How to Install a CPU

Your system’s CPU or processor may be powerful enough to keep your games running smoothly and chew through productivity tasks with ease, but it (and the CPU socket that it drops into on the motherboard) are surprisingly easy to damage if you aren’t careful and don’t know what you’re doing. 

So whether you’re building your first PC, upgrading an existing system, or you’re a DIY veteran confused by recent socket changes, it’s essential that you handle your processor with care and install your CPU correctly in the motherboard socket. If it’s clamped into the socket wrong, you can damage the CPU, your motherboard, and even other components if you power the system up with the CPU installed incorrectly.

The good news is, aside from general patience and care, there are only a couple of key steps to keep in mind. Follow our instructions below for a simple, successful CPU install.

Be careful with the pins!

Intel’s LGA 1700 socket (Image credit: Tom’s Hardware)

Older AMD AM4 processors use a Pin Grid Array (PGA) with hundreds of tiny pins on the bottom of the chip. Newer AM5 CPUs and all of Intel’s consumer CPUs are the Land Grid Array (LGA) type, with pads on the bottom of the CPU and the pins in the socket. Whichever you’re using, you need to take care not to bend the pins by dropping or banging the CPU or socket.

Bent pins can be extremely difficult to recover from – especially if it’s more than just one or two near the edge. These pins and pads are where the CPU and motherboard meet to exchange data and power, so even one broken or bent pin can keep your system from booting or disable some important feature like USB. Keep your CPU in its plastic or cardboard tray until the minute you’re ready to install your CPU. And don’t drop it!

Prep your motherboard

A good way to start the CPU installation process is to place the motherboard on top of its box. (Image credit: Tom’s Hardware)

You can wait until your motherboard is screwed into your case to install your CPU, but it’s generally easier and safer to do so with the motherboard still outside your case. This isn’t the easiest option, though, if you’re upgrading a CPU in an existing desktop.

If you’re building a new PC, first place the board on top of the anti-static bag that it came in and/or on top of the motherboard box to give the bottom of the board and your table or desk some protection from each other.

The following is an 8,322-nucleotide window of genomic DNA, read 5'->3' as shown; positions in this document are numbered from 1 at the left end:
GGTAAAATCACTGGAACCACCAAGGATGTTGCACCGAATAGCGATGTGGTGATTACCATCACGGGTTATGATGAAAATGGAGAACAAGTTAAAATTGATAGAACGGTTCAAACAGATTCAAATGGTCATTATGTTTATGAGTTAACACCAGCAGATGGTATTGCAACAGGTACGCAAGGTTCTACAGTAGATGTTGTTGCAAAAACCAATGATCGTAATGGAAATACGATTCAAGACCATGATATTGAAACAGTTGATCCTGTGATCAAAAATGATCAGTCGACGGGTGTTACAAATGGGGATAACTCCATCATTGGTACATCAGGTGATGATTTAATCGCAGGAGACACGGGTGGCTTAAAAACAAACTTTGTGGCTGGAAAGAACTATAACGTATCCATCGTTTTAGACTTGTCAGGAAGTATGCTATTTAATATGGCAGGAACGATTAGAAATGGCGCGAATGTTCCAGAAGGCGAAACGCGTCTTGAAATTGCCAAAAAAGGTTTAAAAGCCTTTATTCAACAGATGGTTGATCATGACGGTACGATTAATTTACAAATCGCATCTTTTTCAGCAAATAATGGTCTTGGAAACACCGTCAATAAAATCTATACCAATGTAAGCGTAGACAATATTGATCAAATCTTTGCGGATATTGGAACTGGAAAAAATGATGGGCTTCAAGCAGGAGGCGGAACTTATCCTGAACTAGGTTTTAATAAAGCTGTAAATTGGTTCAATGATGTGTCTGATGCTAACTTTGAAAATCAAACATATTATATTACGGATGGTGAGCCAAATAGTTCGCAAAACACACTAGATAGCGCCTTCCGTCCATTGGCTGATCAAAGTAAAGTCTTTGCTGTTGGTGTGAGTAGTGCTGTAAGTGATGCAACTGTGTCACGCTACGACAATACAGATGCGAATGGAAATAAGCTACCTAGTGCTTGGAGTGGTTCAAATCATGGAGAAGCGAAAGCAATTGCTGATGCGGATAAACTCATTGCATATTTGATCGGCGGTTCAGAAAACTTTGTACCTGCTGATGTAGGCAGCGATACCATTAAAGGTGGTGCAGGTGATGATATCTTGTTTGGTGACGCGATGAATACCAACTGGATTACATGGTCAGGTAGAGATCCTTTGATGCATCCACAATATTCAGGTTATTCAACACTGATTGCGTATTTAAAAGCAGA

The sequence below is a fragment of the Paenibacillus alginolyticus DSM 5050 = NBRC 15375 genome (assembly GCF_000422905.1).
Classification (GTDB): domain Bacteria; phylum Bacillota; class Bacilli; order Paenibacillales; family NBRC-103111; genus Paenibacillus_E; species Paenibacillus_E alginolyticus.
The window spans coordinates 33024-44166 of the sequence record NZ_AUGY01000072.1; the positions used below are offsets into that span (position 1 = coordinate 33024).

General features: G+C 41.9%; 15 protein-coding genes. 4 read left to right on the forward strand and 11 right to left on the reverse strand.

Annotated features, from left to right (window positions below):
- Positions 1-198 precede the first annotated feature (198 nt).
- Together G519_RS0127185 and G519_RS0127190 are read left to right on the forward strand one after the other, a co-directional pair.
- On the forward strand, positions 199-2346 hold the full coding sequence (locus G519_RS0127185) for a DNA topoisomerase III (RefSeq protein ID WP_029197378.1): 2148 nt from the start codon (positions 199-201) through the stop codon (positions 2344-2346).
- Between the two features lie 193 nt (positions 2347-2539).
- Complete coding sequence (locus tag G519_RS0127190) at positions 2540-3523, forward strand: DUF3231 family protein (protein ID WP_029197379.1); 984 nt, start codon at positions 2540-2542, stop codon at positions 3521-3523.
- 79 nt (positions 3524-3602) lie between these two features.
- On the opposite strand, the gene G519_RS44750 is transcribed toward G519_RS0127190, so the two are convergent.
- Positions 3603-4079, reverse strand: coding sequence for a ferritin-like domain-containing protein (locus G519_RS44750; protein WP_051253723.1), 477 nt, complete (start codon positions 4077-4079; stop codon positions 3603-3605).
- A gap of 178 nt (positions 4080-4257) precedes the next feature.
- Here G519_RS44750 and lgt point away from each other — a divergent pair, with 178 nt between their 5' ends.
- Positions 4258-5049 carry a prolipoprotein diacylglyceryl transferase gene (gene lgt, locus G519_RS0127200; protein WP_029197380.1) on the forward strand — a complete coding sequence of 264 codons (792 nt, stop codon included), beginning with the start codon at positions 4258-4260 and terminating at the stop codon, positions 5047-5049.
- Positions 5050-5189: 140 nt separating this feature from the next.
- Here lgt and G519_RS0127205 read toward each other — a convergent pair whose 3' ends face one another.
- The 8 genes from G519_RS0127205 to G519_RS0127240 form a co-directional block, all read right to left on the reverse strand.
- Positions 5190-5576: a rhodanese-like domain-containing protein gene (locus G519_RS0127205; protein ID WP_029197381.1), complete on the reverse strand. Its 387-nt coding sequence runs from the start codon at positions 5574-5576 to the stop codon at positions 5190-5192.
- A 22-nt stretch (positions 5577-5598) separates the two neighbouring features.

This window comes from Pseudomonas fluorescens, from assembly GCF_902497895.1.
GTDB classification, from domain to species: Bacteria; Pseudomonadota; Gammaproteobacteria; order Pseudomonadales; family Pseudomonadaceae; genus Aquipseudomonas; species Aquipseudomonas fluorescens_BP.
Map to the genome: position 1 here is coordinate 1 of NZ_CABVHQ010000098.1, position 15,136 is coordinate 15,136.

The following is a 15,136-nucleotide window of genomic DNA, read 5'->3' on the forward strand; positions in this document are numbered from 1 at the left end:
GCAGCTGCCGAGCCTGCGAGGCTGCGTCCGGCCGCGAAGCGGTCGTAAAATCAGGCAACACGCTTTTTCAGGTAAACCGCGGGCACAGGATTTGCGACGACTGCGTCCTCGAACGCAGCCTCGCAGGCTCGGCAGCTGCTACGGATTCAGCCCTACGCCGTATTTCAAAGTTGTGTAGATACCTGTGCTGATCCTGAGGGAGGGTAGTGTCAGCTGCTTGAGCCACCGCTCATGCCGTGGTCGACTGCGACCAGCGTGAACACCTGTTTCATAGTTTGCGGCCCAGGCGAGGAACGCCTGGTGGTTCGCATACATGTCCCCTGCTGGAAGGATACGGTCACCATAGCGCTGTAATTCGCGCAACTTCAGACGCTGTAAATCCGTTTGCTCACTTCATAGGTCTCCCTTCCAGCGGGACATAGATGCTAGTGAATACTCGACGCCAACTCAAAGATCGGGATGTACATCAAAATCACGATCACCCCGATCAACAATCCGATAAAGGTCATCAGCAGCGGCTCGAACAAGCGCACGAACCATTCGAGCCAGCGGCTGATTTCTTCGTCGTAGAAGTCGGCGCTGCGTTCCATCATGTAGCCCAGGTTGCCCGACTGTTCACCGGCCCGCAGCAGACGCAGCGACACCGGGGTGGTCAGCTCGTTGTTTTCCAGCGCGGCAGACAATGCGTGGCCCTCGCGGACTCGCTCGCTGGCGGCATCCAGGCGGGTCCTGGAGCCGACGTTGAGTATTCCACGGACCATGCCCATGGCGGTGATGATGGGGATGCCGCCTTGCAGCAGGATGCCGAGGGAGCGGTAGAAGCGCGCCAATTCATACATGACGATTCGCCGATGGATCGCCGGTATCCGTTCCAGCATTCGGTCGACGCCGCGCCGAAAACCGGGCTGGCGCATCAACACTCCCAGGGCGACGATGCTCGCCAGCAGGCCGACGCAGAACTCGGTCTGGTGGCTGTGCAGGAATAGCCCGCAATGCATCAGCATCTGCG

Open the socket

Intel’s LGA 1700 Socket closed (Image credit: Tom’s Hardware)

Next, you’ll need to open the socket. For the most recent Intel and AMD platforms, that’s done by pushing down on the metal lever on the right side and moving it slightly away from the socket. You’ll need to move the lever out from under the piece of metal holding it down, and slowly lift the bar all the way up and away from the socket. On older AMD AM4 motherboards, the bar is smaller, held down by a plastic clip, and has less resistance. But the bar-lifting process is similar.

On Intel and current AMD boards, you’ll then need to lift the silver metal CPU retention plate up and away from the socket, the same way you lifted the metal bar but on the opposite end of the socket. Note that, if your motherboard is brand-new, there should be a plastic piece in the center of the retention plate, designed to protect the socket. You can pop this out now or leave it in until you actually install the CPU, when it will be forced out by the CPU. Hang onto this protective cover if you think there’s a chance you might want to store, sell, or give away the motherboard at some later date because it’s important to protect those socket pins.

(Image credit: Tom’s Hardware)

AMD’s AM5 socket fully open

The retention plate and the bar should now be past vertical, allowing the socket to remain open for the next step of placing the CPU in its new home.

Line up the triangle arrows

(Image credit: Tom’s Hardware)

Don’t mess this bit up unless you want to destroy your components! Before grabbing your CPU, look on the socket or the retention plate for a small triangle / arrow in one of the corners. Usually, it’s in the upper left (image below, AMD) or lower left (Intel). Once you’ve located the arrow indicator for the socket, check your CPU for a matching arrow in one of its corners. 

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